Are you consuming dangerous quantities of alcohol?

However, a NICE briefing paper on the consultation argues there is no known safe level of alcohol consumption during pregnancy and even small amounts of drinking could damage the child’s health into adulthood.  

Surveys show 97 per cent of midwives advise women at the first appointment not to drink any alcohol while pregnant, but a 2010 poll suggested 41 per cent of mothers did drink while expecting a child.  

A spokesperson for NICE said the proposed guidelines were based on the Chief Medical Officer’s recommendations on alcohol use and rules already in place in Scotland and elsewhere around the world.

“The feedback we receive from external organisations and members of the public during this consultation period will help us better understand what works, and what doesn’t, for practice in England.”

Register for free to continue reading

Registration is a free and easy way to support our truly independent journalism

By registering, you will also enjoy limited access to Premium articles, exclusive newsletters, commenting, and virtual events with our leading journalists

Please enter a valid email
Please enter a valid email
Must be at least 6 characters, include an upper and lower case character and a number
Must be at least 6 characters, include an upper and lower case character and a number
Must be at least 6 characters, include an upper and lower case character and a number
Please enter your first name
Special characters aren’t allowed
Please enter a name between 1 and 40 characters
Please enter your last name
Special characters aren’t allowed
Please enter a name between 1 and 40 characters
You must be over 18 years old to register
You must be over 18 years old to register
Opt-out-policy
You can opt-out at any time by signing in to your account to manage your preferences. Each email has a link to unsubscribe.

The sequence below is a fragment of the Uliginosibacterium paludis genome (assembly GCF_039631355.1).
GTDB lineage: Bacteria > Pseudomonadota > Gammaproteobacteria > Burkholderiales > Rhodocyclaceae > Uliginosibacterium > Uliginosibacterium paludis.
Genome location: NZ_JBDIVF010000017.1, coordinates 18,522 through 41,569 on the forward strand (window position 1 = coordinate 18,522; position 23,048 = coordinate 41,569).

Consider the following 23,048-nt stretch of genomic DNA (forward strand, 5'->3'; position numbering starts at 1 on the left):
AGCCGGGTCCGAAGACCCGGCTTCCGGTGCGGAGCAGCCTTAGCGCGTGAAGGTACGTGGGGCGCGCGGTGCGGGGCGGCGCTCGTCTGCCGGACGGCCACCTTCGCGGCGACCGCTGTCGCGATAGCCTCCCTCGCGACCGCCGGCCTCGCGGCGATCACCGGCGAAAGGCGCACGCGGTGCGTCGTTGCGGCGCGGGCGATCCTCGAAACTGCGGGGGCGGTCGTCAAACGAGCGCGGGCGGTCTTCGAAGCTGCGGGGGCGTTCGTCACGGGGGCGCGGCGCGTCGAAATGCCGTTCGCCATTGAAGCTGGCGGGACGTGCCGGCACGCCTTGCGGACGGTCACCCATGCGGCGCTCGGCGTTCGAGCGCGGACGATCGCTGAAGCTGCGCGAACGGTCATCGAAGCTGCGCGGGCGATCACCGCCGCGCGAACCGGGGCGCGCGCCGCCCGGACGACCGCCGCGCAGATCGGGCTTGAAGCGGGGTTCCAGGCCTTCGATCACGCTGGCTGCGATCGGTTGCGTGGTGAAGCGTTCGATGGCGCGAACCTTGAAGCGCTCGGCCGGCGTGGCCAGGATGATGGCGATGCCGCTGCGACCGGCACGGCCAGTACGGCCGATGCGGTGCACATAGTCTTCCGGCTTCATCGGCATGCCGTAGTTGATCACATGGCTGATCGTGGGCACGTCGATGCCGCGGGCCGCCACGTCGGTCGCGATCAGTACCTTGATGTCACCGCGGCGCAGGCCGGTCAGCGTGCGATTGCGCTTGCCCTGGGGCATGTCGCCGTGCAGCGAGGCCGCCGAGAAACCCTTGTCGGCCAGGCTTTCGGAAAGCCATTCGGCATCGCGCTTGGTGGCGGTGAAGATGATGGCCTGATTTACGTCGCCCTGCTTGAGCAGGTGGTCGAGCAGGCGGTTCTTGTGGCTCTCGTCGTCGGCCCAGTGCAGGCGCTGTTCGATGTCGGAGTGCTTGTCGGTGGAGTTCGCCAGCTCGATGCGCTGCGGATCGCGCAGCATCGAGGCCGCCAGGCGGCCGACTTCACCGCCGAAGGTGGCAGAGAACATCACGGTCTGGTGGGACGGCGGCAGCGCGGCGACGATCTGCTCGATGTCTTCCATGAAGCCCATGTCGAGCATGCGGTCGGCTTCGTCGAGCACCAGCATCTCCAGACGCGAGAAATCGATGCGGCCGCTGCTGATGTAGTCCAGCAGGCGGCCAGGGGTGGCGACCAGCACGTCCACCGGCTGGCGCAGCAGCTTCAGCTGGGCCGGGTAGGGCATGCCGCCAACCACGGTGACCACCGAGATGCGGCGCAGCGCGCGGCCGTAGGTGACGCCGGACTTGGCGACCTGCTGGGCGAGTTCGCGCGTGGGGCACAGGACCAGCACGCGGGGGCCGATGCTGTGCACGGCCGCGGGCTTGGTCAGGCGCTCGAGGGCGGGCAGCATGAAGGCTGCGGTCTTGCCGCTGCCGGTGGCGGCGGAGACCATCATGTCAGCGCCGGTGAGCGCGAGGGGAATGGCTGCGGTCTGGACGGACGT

By clicking ‘Create my account’ you confirm that your data has been entered correctly and you have read and agree to our Terms of use, Cookie policy and Privacy notice.

This site is protected by reCAPTCHA and the Google Privacy policy and Terms of service apply.

Already have an account? sign in

By clicking ‘Register’ you confirm that your data has been entered correctly and you have read and agree to our Terms of use, Cookie policy and Privacy notice.

This site is protected by reCAPTCHA and the Google Privacy policy and Terms of service apply.

Register for free to continue reading

Registration is a free and easy way to support our truly independent journalism

By registering, you will also enjoy limited access to Premium articles, exclusive newsletters, commenting, and virtual events with our leading journalists

Already have an account? sign in

By clicking ‘Register’ you confirm that your data has been entered correctly and you have read and agree to our Terms of use, Cookie policy and Privacy notice.

This site is protected by reCAPTCHA and the Google Privacy policy and Terms of service apply.

Join our new commenting forum

Join thought-provoking conversations, follow other Independent readers and see their replies

Comments

Thank you for registering

Please refresh the page or navigate to another page on the site to be automatically logged inPlease refresh your browser to be logged in